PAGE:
On 17 June 1940, Churchill told the people of Britain: “The news from France is very bad and I grieve for the gallant French people who have fallen into this terrible misfortune.” Why didn’t Blair or Bush tell us that the news from Iraq was very bad and that they grieved—even just a few tears for a minute or so—for the Iraqis?
For these were the men who had the temerity, the sheer, unadulterated gall, to dress themselves up as Churchill, heroes who would stage a rerun of the Second World War, the BBC dutifully calling the invaders “the Allies”—they did, by the way—and painting Saddam’s regime as the Third Reich.
Of course, when I was at school, our leaders—Attlee, Churchill, Eden, Macmillan, or Truman, Eisenhower and Kennedy in the United States—had real experience of real war. Not a single Western leader today has any first-hand experience of conflict. When the Anglo-American invasion of Iraq began, the most prominent European opponent of the war was Jacques Chirac, who fought in the Algerian conflict. But he has now gone. So has Colin Powell, a Vietnam veteran but himself duped by Rumsfeld and the CIA.
Yet one of the terrible ironies of our times is that the most bloodthirsty of American statesmen—Bush and Cheney, Rumsfeld and Wolfovitz—have either never heard a shot fired in anger or have ensured they did not have to fight for their country when they had the chance to do so. No wonder Hollywood titles like “Shock and Awe” appeal to the White House. Movies are their only experience of human conflict; the same goes for Blair and Brown.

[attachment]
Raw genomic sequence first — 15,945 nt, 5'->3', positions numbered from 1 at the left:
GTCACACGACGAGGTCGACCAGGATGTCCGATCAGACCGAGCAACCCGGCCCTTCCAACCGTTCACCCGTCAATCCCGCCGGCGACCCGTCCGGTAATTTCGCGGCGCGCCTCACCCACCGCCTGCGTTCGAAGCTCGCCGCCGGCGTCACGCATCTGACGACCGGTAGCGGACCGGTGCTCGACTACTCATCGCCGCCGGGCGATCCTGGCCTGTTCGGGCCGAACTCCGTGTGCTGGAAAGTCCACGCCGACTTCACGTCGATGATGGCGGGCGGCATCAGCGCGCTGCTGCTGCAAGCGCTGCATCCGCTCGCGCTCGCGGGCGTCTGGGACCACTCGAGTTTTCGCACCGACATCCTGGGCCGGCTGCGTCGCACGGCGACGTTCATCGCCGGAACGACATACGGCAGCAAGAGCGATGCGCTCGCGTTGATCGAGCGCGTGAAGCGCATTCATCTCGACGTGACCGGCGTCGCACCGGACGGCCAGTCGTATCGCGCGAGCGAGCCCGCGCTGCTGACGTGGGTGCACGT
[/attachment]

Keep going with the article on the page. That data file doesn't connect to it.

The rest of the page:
Churchill had to account for the loss of Singapore before a packed House. Brown won’t even account for Iraq until the war is over.
It is a grotesque truism that today—after all the posturing of our political midgets five years ago—we might at last be permitted a valid seance with the ghosts of the Second World War. Statistics are the medium, and the room would have to be dark. But it is a fact that the total of US dead in Iraq (3,978) is well over the number of American casualties suffered in the initial D-Day landings at Normandy (3,384 killed and missing) on 6 June, 1944, or more than three times the total British casualties at Arnhem the same year (1,200).
They count for just over a third of the total fatalities (11,014) of the entire British Expeditionary Force from the German invasion of Belgium to the final evacuation at Dunkirk in June 1940. The number of British dead in Iraq—176—is almost equal to the total of UK forces lost at the Battle of the Bulge in 1944-45 (just over 200). The number of US wounded in Iraq—29,395—is more than nine times the number of Americans injured on 6 June (3,184) and more than a quarter of the tally for US wounded in the entire 1950-53 Korean war (103,284).